- #1

joypav

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**Problem:**

Let $\phi(x), x \in \Bbb{R}$ be a bounded measurable function such that $\phi(x) = 0$ for $|x| \geq 1$ and $\int \phi = 1$. For $\epsilon > 0$, let $\phi_{\epsilon}(x) = \frac{1}{\epsilon}\phi \frac{x}{\epsilon}$. ($\phi_{\epsilon}$ is called an approximation to the identity.)

If $f \in L^1(\Bbb{R})$, show that

$lim_{\epsilon \rightarrow 0}(f ∗ \phi_{\epsilon})(x) = f(x)$,

for every Lebesgue point $x$.

The convolution $f ∗ g$ is defined as

$(f ∗ g)(x) = \int_{\Bbb{R}}f(y)g(y − x) dy$

Hint:

Note that $\int \phi_{\epsilon} = 1, \epsilon > 0$, so that

$(f ∗ \phi_{\epsilon})(x) − f(x) = \int[f(x − y) − f(x)] \phi_{\epsilon}(y) dy$

**Proof:**

Notice that, if $x \geq \epsilon \implies \phi_{\epsilon}(x)=\frac{1}{\epsilon} \phi(\frac{x}{\epsilon}) = \frac{1}{\epsilon} \cdot 0 = 0$ (because $\left| \frac{x}{\epsilon} \right| \geq 1$)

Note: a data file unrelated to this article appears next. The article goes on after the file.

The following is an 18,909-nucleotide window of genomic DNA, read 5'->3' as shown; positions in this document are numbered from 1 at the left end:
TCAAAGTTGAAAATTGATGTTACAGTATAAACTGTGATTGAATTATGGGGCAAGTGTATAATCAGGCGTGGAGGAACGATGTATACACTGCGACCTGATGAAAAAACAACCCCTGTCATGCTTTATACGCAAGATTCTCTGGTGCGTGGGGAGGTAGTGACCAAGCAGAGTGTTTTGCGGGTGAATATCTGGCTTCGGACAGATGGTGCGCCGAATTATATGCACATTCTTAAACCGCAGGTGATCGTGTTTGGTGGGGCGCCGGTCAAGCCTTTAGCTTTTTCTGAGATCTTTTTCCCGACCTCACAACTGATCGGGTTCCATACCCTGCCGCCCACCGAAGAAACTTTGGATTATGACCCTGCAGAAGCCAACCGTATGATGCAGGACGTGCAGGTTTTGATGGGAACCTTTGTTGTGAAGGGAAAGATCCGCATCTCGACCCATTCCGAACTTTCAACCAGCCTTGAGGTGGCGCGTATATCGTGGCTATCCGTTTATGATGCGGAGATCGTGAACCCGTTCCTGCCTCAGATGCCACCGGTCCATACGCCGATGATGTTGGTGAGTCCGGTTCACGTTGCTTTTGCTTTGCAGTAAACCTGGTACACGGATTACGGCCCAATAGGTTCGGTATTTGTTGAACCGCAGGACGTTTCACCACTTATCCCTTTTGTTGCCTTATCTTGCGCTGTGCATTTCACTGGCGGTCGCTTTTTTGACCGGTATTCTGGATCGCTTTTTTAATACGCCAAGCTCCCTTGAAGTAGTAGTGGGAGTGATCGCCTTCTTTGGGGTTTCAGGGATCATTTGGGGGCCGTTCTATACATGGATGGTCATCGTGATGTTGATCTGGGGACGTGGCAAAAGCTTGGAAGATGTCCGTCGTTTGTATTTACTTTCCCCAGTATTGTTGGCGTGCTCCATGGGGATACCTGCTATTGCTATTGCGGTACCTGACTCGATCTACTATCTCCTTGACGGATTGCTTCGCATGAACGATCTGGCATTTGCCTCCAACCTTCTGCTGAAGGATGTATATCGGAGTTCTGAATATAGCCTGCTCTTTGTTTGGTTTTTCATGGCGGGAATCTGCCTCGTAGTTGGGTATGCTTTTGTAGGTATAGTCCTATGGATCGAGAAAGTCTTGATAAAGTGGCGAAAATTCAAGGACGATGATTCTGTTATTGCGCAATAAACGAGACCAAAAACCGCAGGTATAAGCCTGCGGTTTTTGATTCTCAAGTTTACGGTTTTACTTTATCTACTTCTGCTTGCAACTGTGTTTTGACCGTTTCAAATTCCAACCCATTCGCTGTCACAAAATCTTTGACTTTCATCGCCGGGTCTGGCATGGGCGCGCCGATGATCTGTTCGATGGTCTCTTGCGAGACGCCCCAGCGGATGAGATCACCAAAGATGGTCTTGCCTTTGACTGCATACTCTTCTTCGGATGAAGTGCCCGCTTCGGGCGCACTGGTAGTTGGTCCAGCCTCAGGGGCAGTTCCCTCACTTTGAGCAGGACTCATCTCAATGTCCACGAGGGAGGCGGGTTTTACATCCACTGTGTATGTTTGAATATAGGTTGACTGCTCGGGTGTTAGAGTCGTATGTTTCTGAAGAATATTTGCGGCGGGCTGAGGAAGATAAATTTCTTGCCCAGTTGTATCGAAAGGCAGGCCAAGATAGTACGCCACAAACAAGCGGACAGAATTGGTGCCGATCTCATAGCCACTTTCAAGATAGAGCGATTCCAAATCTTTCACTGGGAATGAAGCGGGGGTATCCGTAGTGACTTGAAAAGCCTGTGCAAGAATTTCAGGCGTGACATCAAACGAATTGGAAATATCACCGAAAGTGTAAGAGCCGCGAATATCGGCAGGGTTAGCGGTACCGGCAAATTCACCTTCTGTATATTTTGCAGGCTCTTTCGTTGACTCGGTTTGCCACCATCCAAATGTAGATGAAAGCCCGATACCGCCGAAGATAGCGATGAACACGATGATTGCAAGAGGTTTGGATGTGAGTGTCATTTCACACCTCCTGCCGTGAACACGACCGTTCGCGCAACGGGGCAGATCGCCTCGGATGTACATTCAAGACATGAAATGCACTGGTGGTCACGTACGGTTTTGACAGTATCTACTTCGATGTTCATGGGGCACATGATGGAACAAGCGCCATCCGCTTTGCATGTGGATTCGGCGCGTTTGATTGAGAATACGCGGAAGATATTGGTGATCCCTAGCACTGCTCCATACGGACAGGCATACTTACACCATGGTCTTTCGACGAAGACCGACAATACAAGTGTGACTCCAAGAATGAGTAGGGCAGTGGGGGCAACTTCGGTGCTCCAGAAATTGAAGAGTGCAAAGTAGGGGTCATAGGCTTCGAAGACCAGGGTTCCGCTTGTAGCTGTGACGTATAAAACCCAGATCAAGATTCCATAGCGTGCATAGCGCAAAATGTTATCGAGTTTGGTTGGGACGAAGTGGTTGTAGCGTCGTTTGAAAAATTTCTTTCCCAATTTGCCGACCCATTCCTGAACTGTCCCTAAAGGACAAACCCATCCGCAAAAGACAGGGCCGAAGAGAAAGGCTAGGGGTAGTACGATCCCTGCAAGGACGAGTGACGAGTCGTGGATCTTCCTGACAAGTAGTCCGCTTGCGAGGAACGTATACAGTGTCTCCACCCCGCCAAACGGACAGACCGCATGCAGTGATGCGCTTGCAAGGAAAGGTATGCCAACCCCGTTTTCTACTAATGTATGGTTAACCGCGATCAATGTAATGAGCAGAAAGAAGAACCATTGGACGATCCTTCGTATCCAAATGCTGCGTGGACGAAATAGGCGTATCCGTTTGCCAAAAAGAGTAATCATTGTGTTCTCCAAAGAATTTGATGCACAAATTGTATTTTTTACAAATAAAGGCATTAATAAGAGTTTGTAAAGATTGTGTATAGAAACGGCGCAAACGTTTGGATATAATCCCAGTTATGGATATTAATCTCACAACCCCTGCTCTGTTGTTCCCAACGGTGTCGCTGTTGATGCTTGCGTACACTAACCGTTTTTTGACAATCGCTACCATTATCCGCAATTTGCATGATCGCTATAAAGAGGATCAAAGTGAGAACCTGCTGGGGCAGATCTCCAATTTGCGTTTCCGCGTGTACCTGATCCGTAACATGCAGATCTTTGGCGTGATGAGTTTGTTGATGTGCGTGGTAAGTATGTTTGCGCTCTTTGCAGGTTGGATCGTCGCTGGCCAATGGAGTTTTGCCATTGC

Let $u = \frac{x}{\epsilon}$.

Then we have,

$\int_{|x|<\epsilon} \phi_{\epsilon}(x) dx = \frac{1}{\epsilon^n} \int_{|x|<\epsilon} \phi(\frac{x}{\epsilon}) dx =$ (change of variable) $\int_{|u|<1} \phi(u) du = 1$ (by Hint)

$\implies \left| (f ∗ \phi_{\epsilon})(x) - f(x) \right| \leq \int_{|y|<\epsilon} \left| f(x-y) - f(x) \right| \cdot \left| \phi_{\epsilon}(y) \right| dy$

Now, we can bound $\phi_{\epsilon}(y)$ using that $\phi(x)$ is bounded...

meaning, $\phi(x)$ is bounded by some value, say $M>0$, so

$\phi_{\epsilon}(y) = \frac{1}{\epsilon^n} \phi(\frac{y}{\epsilon}) \leq \frac{M}{\epsilon^n}$

I don't know what step to take from here... is this the right idea?